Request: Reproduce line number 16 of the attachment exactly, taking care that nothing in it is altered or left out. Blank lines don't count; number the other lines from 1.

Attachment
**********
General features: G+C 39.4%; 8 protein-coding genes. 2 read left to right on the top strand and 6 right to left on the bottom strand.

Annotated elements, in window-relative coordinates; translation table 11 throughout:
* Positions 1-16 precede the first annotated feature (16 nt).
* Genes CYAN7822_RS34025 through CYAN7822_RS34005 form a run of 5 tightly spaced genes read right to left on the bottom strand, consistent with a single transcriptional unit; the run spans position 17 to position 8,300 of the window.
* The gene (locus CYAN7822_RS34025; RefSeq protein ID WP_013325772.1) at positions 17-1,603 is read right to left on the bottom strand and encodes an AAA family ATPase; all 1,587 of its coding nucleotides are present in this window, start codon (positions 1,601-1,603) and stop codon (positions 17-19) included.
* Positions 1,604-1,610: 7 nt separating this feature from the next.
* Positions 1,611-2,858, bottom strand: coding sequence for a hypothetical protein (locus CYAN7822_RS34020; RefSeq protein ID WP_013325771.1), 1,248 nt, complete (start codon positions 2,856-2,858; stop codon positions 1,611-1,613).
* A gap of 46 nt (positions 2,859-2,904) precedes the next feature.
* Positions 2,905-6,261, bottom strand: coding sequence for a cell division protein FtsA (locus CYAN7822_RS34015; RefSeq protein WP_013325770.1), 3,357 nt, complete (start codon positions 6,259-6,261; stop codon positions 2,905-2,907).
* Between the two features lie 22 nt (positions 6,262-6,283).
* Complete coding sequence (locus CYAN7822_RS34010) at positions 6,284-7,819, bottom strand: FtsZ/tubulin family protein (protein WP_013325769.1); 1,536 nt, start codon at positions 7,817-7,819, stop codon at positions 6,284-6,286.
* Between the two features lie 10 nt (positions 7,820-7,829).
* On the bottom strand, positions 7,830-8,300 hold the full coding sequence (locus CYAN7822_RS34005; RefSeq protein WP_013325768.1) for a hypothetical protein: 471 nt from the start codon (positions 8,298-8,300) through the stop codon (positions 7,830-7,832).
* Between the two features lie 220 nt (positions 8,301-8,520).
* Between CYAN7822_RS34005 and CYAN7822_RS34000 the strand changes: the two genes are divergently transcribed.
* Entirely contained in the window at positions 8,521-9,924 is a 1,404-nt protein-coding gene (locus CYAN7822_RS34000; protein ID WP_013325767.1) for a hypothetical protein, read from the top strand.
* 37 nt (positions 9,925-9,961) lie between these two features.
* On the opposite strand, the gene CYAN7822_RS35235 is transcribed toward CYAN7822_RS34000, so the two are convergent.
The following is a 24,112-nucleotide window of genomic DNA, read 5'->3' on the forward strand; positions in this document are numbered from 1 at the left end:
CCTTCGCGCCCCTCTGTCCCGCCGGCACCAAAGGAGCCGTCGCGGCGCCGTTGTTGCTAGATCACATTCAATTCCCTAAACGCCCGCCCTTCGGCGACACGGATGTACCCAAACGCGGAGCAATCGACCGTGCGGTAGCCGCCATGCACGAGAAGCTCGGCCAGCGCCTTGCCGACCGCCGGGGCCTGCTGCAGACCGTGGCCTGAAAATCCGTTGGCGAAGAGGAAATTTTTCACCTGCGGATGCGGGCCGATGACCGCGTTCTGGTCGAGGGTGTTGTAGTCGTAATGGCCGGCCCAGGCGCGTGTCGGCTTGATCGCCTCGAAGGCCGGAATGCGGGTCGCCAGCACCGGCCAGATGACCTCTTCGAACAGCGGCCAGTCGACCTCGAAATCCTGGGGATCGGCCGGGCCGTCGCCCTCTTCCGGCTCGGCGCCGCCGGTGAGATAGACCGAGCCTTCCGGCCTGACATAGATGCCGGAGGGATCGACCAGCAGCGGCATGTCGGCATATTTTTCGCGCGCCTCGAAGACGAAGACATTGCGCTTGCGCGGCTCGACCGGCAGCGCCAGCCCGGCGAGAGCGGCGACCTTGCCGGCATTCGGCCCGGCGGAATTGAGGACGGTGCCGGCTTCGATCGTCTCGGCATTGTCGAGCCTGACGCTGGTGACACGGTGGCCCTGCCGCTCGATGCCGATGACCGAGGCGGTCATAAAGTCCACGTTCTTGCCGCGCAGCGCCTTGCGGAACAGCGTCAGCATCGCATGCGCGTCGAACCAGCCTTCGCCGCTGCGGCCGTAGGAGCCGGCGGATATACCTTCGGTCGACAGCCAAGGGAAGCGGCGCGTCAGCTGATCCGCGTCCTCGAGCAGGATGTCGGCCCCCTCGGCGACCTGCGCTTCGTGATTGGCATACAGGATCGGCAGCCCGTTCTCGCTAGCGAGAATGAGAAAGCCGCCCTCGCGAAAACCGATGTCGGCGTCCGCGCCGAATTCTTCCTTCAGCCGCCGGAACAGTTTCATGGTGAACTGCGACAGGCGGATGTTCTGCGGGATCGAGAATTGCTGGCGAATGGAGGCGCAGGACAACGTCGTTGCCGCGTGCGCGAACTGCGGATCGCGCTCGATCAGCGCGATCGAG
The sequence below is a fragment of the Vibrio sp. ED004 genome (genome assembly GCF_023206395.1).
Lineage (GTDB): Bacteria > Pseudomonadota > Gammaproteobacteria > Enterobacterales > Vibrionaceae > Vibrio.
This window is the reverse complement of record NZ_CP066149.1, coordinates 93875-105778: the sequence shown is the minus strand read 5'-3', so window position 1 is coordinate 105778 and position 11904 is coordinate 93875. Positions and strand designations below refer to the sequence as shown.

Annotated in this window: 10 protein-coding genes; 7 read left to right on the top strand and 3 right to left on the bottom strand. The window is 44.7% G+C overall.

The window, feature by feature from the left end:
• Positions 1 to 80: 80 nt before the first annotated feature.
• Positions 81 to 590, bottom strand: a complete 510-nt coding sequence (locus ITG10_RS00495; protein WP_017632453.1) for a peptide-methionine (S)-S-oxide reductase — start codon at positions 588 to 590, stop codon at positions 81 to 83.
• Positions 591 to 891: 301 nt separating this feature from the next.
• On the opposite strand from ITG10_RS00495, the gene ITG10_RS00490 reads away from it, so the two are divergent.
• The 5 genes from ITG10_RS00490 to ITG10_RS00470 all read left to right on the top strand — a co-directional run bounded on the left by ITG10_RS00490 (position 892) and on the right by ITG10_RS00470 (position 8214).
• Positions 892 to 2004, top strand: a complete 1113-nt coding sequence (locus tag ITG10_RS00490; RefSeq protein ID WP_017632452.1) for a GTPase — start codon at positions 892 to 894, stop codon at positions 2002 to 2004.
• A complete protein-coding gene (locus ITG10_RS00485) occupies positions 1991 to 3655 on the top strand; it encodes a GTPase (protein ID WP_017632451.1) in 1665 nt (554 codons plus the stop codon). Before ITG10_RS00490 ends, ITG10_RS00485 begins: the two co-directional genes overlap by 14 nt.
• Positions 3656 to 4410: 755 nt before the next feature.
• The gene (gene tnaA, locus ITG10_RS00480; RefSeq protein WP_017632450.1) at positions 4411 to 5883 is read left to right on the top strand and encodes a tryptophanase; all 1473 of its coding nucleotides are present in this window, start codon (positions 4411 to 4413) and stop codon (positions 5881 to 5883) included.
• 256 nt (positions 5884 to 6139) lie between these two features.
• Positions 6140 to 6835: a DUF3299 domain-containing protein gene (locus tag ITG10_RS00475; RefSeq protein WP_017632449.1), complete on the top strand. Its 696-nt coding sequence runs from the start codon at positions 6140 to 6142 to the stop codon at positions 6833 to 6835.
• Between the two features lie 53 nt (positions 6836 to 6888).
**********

* Entirely contained in the window at positions 8,521-9,924 is a 1,404-nt protein-coding gene (locus CYAN7822_RS34000; protein ID WP_013325767.1) for a hypothetical protein, read from the top strand.